Defense attorney questioning DA’s eligibility for re-election |

Defense attorney questioning DA’s eligibility for re-election

John Colson
Post Independent Staff
Glenwood Springs, Colorado CO

GLENWOOD SPRINGS, Colorado – A local defense attorney is questioning 9th District Attorney Martin Beeson’s eligibility to run for re-election this year.

Beeson, however, has received the Republican party’s nomination to be on the Nov. 6 general election ballot, and insists he is eligible.

At issue is whether the three years Beeson served as district attorney when he finished the term of a recalled DA, from 2006 through 2008, counts as his first term in office, or if his first term started when he was elected in 2008. Under state law, district attorneys are limited to two terms in office.

Beeson oversees district court prosecutions for Garfield, Pitkin and Rio Blanco counties, which comprise the 9th Judicial District.

Local defense attorney Tom Silverman of Glenwood Springs, a Democrat, contends that the coming four-year term for which Beeson is running would be his third term.

Silverman cited the Colorado Constitution, which states that district attorneys are restricted to two, four-year terms in office.

Beeson, however, maintains that he has yet to serve two full terms in office.

“He is simply wrong,” Beeson said of Silverman’s position.

According to his reading of state law, Beeson said, “a term for a district attorney is a full term, and a full term is four years.”

He cited a 2000 legal opinion issued by then-Colorado Attorney General Ken Salazar, which concluded that DAs can serve no more than two full terms.

The opinion did not specifically address the issue of how partial terms count toward the term limits allotment. The opinion states that term limits “have no application to partial terms of office, but rather apply only to full terms.”

Silverman, however, cited a section of the state Constitution, which states that anyone elected “to fill a vacancy … and who serves at least one half of a term of office shall be considered to have served a term.”

Although that section specifically addresses term limits on U.S. senators and members of Congress, Silverman maintained that the same limitation applies to district attorneys.

“He was elected to a three-year term,” Silverman said, referring to Beeson’s initial time in office. “It was more than half a term, so it does count.”

Beeson was first elected to the district attorney’s post in December 2005 as part of a special election recalling then-DA Colleen Truden. He took office in January 2006.

Beeson was then re-elected to the office in 2008, after running unopposed.

So far for the 2012 election, Beeson again is unopposed either by a Republican primary opponent or a Democrat in the general election.

Silverman questioned why Beeson did not, as state law allows, ask the voters to allow him to serve more than the two-term limit.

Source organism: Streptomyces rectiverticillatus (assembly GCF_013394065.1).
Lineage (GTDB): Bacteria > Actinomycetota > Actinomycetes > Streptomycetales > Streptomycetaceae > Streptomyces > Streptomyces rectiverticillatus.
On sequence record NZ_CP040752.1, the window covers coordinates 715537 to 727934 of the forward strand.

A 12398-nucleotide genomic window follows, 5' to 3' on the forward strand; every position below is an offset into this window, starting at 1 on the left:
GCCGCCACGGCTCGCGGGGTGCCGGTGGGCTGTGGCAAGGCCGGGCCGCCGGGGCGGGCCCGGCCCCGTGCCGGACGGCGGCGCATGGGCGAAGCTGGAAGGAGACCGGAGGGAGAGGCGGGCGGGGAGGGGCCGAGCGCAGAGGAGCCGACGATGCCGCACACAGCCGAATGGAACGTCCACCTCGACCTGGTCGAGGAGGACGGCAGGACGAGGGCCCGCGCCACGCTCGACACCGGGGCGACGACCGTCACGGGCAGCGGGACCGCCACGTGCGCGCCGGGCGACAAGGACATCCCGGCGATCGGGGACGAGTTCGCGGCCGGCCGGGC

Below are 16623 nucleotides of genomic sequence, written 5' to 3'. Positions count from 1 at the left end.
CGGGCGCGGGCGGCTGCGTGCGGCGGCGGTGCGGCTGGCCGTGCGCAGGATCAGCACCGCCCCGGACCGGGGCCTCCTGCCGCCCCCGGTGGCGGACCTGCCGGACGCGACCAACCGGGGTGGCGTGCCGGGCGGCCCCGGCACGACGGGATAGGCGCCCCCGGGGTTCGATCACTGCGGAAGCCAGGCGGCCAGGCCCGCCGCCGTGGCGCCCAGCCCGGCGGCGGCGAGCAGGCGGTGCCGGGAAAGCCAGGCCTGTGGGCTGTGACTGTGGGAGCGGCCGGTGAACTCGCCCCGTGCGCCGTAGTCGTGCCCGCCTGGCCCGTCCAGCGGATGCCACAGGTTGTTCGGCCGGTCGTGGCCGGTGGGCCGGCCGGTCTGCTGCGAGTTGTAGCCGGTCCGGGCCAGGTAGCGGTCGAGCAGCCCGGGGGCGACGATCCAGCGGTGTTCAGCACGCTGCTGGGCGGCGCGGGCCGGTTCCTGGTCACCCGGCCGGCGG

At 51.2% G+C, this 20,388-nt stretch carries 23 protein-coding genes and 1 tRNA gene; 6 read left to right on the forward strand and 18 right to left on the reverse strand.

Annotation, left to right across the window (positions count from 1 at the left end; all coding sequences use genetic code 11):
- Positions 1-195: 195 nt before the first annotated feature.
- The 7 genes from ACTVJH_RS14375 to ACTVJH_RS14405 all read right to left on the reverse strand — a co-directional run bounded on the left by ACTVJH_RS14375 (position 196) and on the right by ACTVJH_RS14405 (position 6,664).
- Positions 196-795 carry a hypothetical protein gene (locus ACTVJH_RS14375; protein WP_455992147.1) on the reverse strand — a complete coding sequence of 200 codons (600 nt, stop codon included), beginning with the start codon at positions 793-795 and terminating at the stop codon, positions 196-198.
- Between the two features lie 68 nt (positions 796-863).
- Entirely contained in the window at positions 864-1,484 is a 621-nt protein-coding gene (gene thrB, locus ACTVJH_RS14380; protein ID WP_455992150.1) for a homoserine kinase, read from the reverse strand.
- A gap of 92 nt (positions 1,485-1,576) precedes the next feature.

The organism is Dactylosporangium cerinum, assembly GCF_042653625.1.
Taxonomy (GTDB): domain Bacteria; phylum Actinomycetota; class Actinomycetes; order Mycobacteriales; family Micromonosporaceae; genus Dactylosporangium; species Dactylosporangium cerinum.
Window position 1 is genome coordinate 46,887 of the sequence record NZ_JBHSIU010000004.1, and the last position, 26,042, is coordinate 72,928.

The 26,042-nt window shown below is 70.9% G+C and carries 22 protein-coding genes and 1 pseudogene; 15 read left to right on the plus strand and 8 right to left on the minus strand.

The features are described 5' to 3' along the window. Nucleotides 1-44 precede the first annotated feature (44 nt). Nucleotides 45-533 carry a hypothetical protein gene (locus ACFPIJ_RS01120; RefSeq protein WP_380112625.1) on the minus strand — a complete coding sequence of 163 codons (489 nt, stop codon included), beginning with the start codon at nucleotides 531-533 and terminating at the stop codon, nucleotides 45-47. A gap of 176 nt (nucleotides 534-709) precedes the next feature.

In 2009, for example, Mesa County voters decided that those holding the offices of sheriff, DA and coroner could each serve three, four-year terms, rather than the two-term limit imposed by the state.

“Saying I should go to the voters to get permission to run for a second term is like saying I should go to the voters to get permission to drive the speed limit while I’m already driving the speed limit,” Beeson said in an email to the Post Independent. “I am going to the voters. This November.”

Beeson contends that Silverman’s questioning of his eligibility to run again stems from courtroom conflicts.

“Let’s be clear. Mr. Silverman’s issue is not with the law or with the fact that I am in full compliance with the law. His issue is with me,” Beeson wrote in an email. “He is a criminal defense attorney who simply does not like the fact that my office does not coddle his clients, does not accede to his wishes in cases, and does not treat his clients with kid gloves.”

Beeson questioned why Silverman didn’t seek another candidate to run, or run for the office himself.

“His failure in this regard speaks volumes,” Beeson wrote. “The adage ‘put up or shut up’ is an apt one here.”

Silverman told the Post Independent he is not ready to seek office.

Garfield County Democrat Party Chairman Jack Real said the party has not yet identified a candidate to run against Beeson. Democrats will be meeting next week to discuss the subject, Real said.

Concerning the question of Beeson’s eligibility, Real said, “I think it could be tenuous, but that’s yet to be determined.”

He said the local Democrats have talked about it but have not taken a position one way or the other, at least “nothing explicit at this stage.”

The state Democratic Party, too, has not taken an active interest in Beeson’s eligibility, according to party spokesman Matt Inzeo.

Inzeo said the state party officials have been too focused on getting Democrats qualified and onto ballots around the state to worry about the eligibility of Republican candidates.

“It’s something that we would certainly, potentially, be watching,” Inzeo added.

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